July 15, 2013 at 7:00 PM ET
After years of chasing the young and the hip, restaurants are realizing that young people aren't the ones keeping the industry afloat — their parents are. This is prompting companies to tweak everything from their sandwiches to their seats in a bid to woo baby boomers.
Pre-recession, young adults were the restaurant regulars. According to market research firm the NPD Group, adults under the age of 48 visited a restaurant, on average, 240 times in 2008.
Today, young adults struggle to move out of the house, let alone eat out nearly five times a week. "It’s the economy. They’ve learned to do without; they’re cooking at home," said Bonnie Riggs, restaurant industry analyst for the NPD Group.
Conversely, those 55 and older spent more time last year in a booth, on a bar stool or waiting at the drive-thru. Those between the ages of 55 to 64 visited restaurants on average 220 times last year, the highest of any age bracket.
"They’re more accustomed to eating out and eating away from home than previous retirees," said Brian Todd, president of The Food Institute. "Certainly, convenience is another aspect of it. I think more retirees have part-time jobs,” he said.
Newly empty-nester boomers might be downsizing their homes and deciding that a home-cooked meal isn't the priority it was before, Riggs said.
Boomers not only are visiting restaurants more often; they're spending more, too. According to the National Restaurant Association, 55- to 64-year-olds spent an average $1,243 eating out in 2001, roughly $300 more than adults under the age of 25.
After years of throwing their marketing dollars at millennials, Riggs said restaurants from fast food up the price spectrum are now seeking to attract boomers.
In many cases, this means making even fast-food establishments look and feel more comfortable. Chains from Dunkin’ Donuts to Wendy’s are copying the homier atmosphere adopted by popular brands like Panera Bread, adding living-room style furniture, TVs and lighting that's friendlier to bifocal-wearing eyes.
Hudson Riehle, the National Restaurant Association’s senior vice president of research, said more restaurants were using technology to subtly help out those aging eyes by adding digital menus and signage. "There can be a greater emphasis on how the actual menu is displayed relating to font size," he said.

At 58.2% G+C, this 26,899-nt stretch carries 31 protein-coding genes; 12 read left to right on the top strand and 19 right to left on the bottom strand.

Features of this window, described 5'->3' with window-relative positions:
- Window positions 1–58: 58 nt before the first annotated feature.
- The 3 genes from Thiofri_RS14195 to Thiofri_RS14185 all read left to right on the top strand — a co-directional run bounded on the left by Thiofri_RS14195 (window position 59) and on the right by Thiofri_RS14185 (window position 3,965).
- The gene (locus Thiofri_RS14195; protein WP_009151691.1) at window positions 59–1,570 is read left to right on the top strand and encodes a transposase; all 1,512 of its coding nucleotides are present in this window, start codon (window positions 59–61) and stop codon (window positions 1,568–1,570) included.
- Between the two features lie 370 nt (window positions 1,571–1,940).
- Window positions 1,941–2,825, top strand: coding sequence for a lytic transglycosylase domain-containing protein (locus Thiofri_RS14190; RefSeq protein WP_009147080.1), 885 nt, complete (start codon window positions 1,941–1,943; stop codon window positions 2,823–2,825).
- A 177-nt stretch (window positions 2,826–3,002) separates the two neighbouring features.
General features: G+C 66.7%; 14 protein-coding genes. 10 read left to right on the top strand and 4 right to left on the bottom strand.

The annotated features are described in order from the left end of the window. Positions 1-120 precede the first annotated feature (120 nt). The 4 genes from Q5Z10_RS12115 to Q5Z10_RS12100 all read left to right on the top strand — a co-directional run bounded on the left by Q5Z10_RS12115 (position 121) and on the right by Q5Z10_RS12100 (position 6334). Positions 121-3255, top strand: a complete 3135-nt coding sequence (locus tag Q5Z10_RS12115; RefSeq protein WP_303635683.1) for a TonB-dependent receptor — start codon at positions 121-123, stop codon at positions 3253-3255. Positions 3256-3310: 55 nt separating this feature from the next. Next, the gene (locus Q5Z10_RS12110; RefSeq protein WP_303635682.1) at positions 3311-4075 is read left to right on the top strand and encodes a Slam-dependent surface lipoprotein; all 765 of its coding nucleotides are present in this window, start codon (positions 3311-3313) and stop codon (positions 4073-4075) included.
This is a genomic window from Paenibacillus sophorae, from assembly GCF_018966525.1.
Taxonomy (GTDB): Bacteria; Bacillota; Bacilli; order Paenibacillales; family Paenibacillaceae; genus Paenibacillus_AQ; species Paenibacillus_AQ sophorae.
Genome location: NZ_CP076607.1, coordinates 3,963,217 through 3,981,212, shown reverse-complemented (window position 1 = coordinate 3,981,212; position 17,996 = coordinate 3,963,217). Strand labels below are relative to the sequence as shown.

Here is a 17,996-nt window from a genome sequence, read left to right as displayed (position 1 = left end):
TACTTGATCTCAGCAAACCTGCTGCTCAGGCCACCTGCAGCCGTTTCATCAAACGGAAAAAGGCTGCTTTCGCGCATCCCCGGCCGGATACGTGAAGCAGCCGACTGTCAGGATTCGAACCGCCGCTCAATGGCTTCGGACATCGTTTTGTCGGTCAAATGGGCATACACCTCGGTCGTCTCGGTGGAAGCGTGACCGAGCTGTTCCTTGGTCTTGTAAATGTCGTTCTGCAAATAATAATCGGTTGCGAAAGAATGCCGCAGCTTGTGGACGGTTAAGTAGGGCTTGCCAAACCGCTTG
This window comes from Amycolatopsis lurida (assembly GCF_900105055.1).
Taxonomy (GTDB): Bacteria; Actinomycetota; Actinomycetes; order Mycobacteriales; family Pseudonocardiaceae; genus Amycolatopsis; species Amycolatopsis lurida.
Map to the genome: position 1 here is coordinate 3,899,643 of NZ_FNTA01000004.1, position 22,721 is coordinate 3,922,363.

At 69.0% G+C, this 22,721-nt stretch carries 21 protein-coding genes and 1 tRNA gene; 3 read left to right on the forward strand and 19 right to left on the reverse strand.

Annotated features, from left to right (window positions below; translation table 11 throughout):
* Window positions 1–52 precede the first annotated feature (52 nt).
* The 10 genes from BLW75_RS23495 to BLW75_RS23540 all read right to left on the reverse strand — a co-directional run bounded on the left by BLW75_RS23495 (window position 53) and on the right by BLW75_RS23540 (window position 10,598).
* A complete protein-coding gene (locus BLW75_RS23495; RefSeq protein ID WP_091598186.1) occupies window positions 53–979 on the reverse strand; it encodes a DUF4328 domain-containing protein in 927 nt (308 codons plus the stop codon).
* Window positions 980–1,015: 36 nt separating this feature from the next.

In addition to overhauling their dining areas, restaurants are giving their menus boomer-friendly makeovers. They've turned to ethnic ingredients and spices to deliver novelty, along with a jolt to their taste buds.
"As people get older, their taste buds kind of erode,” said Kim Holman, director of marketing for Wixon Inc., a flavorings and seasonings company. "So this idea of heat has an impact." Chipotle and other chili peppers are making more appearances on menus, often in condiments or sauces, Holman said, and other bold Latin American and pan-Asian flavors are creeping onto mainstream American menus.
Riggs said boomers, who crave choice more than anything else, are responsible for the profusion of choices and mix-and-match combo meals where diners can choose a soup or salad and half a sandwich.
And restaurants are adding more low-sodium, gluten-free and other health-conscious offerings in deference to boomers' worries about age-related health issues. YouGov BrandIndex market research found that the top fast-food restaurant among adults 50 years old and up was Subway, a chain that puts a health focus on its marketing and menu items.
But restaurant companies also have to strike a delicate balance, Holman said, because boomers expect to be able to treat themselves when they want something sweet or fattening. "The number one reason people go out to eat is to indulge themselves or to celebrate something," she said.